The internet has become almost ubiquitous in the developed world and beyond with the advent of the smart phone and tablet computer. As such, staying secure and keeping information private has become an issue of utmost importance way beyond the traditional computer desktop. Writing in the International Journal of Information and Computer Security, computer scientists from the Ulster University, UK, have surveyed the security mechanisms that are now in place and their shortcomings.
Kevin Curran, Vivian Maynes and Declan Harkin reveal the whys and wherefores of encryption, authentication, remote wipe capabilities, lost phone hotlines, firewalls and anti-virus software. They also discuss the notion of a false sense of security that the implementation of such tools can bring and the loopholes that exist in the likes of Wi-Fi, Bluetooth and other wireless connectivity protocols.
The team points out that while many people are vaguely aware of privacy and security concerns many do not take the time to ensure that the information on their phones – their photos, bank details, account logins and such – are secure. They report that a survey by Information Week revealed that only half of smart phone users have their phones set to auto-lock with a PIN or password. Moreover, very few encrypt their emails making the details travelling to and fro across the mobile networks and Wi-Fi vulnerable to snoopers looking for backdoors into your financial accounts and other sensitive logins. It also leaves user vulnerable to being spied upon by government agencies.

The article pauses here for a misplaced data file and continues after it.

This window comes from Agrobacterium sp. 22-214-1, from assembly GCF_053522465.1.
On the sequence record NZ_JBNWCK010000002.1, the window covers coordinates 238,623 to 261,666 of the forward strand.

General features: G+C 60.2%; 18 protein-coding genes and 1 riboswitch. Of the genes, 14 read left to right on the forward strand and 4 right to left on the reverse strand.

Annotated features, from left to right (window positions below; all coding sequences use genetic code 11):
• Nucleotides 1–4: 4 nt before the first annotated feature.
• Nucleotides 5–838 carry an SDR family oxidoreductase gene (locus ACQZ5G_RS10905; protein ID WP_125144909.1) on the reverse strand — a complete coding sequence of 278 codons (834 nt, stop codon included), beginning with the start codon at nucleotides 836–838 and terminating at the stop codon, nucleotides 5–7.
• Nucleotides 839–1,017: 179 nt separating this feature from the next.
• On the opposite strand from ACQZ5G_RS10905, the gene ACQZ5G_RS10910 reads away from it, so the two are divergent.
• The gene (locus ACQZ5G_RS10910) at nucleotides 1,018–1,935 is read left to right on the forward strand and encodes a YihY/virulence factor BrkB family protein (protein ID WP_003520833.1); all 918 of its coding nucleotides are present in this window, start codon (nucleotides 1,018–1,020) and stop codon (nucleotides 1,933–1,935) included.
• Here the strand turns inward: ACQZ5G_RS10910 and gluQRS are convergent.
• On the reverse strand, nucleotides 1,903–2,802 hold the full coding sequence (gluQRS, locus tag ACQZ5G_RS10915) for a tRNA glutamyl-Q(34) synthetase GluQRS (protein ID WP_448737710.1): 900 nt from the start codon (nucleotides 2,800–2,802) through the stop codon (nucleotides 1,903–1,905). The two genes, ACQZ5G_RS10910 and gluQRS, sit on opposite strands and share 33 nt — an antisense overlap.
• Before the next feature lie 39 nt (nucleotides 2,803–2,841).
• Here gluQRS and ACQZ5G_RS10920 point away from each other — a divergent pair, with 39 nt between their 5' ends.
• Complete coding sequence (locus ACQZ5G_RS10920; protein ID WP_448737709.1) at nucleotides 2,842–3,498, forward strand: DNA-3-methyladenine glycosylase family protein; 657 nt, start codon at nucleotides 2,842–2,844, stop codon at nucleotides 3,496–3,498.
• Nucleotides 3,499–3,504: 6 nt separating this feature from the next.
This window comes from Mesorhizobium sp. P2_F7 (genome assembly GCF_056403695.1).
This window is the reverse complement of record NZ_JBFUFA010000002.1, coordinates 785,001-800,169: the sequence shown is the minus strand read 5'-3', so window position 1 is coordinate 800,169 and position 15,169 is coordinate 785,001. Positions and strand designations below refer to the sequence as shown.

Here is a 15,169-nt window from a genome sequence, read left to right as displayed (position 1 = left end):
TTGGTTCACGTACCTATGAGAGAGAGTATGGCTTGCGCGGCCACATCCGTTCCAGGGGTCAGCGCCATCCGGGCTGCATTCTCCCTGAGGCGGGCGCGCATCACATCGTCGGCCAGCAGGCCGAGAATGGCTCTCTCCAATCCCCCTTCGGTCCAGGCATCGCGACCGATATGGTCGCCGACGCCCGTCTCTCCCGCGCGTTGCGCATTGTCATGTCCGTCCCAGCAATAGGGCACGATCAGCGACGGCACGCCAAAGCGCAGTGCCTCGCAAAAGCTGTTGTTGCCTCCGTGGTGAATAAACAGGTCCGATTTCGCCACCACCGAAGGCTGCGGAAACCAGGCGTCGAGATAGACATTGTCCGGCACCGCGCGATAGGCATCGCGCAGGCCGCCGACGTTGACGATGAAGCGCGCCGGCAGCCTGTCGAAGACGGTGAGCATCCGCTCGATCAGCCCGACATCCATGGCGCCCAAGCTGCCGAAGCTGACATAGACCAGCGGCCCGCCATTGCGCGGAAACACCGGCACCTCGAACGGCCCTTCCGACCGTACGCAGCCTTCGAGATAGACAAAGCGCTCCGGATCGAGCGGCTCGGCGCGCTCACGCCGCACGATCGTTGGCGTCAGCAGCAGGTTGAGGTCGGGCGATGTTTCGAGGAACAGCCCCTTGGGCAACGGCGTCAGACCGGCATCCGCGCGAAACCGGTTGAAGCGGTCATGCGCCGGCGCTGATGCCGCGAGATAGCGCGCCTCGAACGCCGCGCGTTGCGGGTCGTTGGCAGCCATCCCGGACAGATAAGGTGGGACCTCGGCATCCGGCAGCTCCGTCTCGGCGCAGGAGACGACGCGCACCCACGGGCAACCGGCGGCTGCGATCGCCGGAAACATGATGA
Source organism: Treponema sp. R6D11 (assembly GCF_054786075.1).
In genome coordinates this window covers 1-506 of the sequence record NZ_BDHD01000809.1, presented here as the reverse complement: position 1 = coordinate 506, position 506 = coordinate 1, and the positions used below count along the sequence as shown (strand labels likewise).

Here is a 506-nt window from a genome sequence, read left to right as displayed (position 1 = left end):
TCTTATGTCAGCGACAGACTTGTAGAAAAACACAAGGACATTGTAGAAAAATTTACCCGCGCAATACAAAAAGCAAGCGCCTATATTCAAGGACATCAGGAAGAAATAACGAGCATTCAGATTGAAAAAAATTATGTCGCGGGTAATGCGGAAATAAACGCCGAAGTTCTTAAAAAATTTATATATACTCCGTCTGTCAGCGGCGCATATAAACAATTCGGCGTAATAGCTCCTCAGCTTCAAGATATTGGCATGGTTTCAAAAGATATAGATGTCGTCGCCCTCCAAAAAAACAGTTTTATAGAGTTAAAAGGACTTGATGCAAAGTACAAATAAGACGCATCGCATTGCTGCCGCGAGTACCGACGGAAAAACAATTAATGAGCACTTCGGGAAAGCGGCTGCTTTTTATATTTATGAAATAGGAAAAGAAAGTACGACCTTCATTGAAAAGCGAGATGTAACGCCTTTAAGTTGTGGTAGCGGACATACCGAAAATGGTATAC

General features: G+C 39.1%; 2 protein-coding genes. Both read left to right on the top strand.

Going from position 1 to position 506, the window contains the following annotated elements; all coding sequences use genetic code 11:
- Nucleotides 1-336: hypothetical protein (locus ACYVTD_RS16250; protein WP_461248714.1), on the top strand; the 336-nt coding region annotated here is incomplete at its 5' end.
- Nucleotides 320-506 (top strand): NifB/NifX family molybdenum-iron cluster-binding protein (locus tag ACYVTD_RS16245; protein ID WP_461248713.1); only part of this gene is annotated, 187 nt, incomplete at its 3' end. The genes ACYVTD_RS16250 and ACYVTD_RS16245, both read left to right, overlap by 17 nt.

“No one mobile OS is inherently more secure than another. They each have strengths and quite often the more popular one can be more secure but due to popularity, that is where most hacker attacks are aimed,” the team says. Users of Android, Apple or Microsoft smart phone operating systems are all vulnerable to hacking and snooping, some more so than others, but also depending on the third-party applications, or apps, one installs on the device.
The team suggests that primarily the onus is on the service providers. “The wireless network operators need to take responsibility for providing a secure, efficient mechanism of communication,” the team asserts. Secondly, “The mobile devices themselves need to incorporate system-level security to ensure they are not susceptible to attacks in both network and virus format.”
Curran, K., Maynes, V. and Harkin, D. (2015) ‘Mobile device security’, Int. J. Information and Computer Security, Vol. 7, No. 1, pp.1–13.